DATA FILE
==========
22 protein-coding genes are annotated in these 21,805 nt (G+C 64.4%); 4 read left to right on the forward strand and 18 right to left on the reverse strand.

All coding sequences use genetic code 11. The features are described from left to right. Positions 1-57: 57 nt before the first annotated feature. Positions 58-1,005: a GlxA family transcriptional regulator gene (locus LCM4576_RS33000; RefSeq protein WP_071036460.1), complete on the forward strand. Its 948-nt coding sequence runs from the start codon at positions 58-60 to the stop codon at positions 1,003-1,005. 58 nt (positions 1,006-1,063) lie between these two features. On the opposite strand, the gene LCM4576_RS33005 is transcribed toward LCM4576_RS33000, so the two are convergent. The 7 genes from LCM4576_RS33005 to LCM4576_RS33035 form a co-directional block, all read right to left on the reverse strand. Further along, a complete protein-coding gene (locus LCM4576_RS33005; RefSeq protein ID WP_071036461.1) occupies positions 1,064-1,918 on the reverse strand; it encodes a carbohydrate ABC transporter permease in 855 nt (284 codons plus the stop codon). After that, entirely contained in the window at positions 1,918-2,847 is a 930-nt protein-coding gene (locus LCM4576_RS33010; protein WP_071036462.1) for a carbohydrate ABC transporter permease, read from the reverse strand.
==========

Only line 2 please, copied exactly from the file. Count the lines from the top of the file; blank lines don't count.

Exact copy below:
All coding sequences use genetic code 11. The features are described from left to right. Positions 1-57: 57 nt before the first annotated feature. Positions 58-1,005: a GlxA family transcriptional regulator gene (locus LCM4576_RS33000; RefSeq protein WP_071036460.1), complete on the forward strand. Its 948-nt coding sequence runs from the start codon at positions 58-60 to the stop codon at positions 1,003-1,005. 58 nt (positions 1,006-1,063) lie between these two features. On the opposite strand, the gene LCM4576_RS33005 is transcribed toward LCM4576_RS33000, so the two are convergent. The 7 genes from LCM4576_RS33005 to LCM4576_RS33035 form a co-directional block, all read right to left on the reverse strand. Further along, a complete protein-coding gene (locus LCM4576_RS33005; RefSeq protein ID WP_071036461.1) occupies positions 1,064-1,918 on the reverse strand; it encodes a carbohydrate ABC transporter permease in 855 nt (284 codons plus the stop codon). After that, entirely contained in the window at positions 1,918-2,847 is a 930-nt protein-coding gene (locus LCM4576_RS33010; protein WP_071036462.1) for a carbohydrate ABC transporter permease, read from the reverse strand.